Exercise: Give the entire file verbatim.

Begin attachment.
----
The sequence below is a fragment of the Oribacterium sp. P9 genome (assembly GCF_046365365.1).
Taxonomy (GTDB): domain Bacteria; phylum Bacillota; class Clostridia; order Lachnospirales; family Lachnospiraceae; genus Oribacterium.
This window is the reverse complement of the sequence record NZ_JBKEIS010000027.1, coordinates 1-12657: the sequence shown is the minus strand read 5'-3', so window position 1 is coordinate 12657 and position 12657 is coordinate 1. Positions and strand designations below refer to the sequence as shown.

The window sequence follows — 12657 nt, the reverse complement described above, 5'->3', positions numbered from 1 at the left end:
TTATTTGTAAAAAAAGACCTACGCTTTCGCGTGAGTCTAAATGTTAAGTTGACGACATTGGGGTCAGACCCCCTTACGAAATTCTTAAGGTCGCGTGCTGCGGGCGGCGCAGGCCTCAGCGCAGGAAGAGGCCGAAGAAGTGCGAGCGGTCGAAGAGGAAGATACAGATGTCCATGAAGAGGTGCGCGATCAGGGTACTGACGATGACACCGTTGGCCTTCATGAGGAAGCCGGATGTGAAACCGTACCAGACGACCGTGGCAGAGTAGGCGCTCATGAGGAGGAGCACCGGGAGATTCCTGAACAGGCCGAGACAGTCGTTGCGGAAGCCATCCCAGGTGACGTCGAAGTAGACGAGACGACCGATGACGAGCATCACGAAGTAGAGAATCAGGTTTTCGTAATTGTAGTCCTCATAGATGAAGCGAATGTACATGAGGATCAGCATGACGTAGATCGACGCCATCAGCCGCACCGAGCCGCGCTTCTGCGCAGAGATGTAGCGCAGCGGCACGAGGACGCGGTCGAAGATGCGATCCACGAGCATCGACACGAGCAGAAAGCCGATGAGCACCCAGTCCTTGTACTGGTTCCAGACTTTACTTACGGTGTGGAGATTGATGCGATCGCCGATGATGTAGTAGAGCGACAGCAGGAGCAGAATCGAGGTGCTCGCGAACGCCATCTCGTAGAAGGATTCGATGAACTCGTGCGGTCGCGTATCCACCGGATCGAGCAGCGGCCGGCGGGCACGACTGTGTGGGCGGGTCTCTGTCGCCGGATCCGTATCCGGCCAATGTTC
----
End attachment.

The sequence below is a fragment of the Oribacterium sp. P9 genome (assembly GCF_046365365.1).
Taxonomy (GTDB): domain Bacteria; phylum Bacillota; class Clostridia; order Lachnospirales; family Lachnospiraceae; genus Oribacterium.
This window is the reverse complement of the sequence record NZ_JBKEIS010000027.1, coordinates 1-12657: the sequence shown is the minus strand read 5'-3', so window position 1 is coordinate 12657 and position 12657 is coordinate 1. Positions and strand designations below refer to the sequence as shown.

The window sequence follows — 12657 nt, the reverse complement described above, 5'->3', positions numbered from 1 at the left end:
TTATTTGTAAAAAAAGACCTACGCTTTCGCGTGAGTCTAAATGTTAAGTTGACGACATTGGGGTCAGACCCCCTTACGAAATTCTTAAGGTCGCGTGCTGCGGGCGGCGCAGGCCTCAGCGCAGGAAGAGGCCGAAGAAGTGCGAGCGGTCGAAGAGGAAGATACAGATGTCCATGAAGAGGTGCGCGATCAGGGTACTGACGATGACACCGTTGGCCTTCATGAGGAAGCCGGATGTGAAACCGTACCAGACGACCGTGGCAGAGTAGGCGCTCATGAGGAGGAGCACCGGGAGATTCCTGAACAGGCCGAGACAGTCGTTGCGGAAGCCATCCCAGGTGACGTCGAAGTAGACGAGACGACCGATGACGAGCATCACGAAGTAGAGAATCAGGTTTTCGTAATTGTAGTCCTCATAGATGAAGCGAATGTACATGAGGATCAGCATGACGTAGATCGACGCCATCAGCCGCACCGAGCCGCGCTTCTGCGCAGAGATGTAGCGCAGCGGCACGAGGACGCGGTCGAAGATGCGATCCACGAGCATCGACACGAGCAGAAAGCCGATGAGCACCCAGTCCTTGTACTGGTTCCAGACTTTACTTACGGTGTGGAGATTGATGCGATCGCCGATGATGTAGTAGAGCGACAGCAGGAGCAGAATCGAGGTGCTCGCGAACGCCATCTCGTAGAAGGATTCGATGAACTCGTGCGGTCGCGTATCCACCGGATCGAGCAGCGGCCGGCGGGCACGACTGTGTGGGCGGGTCTCTGTCGCCGGATCCGTATCCGGCCAATGTTC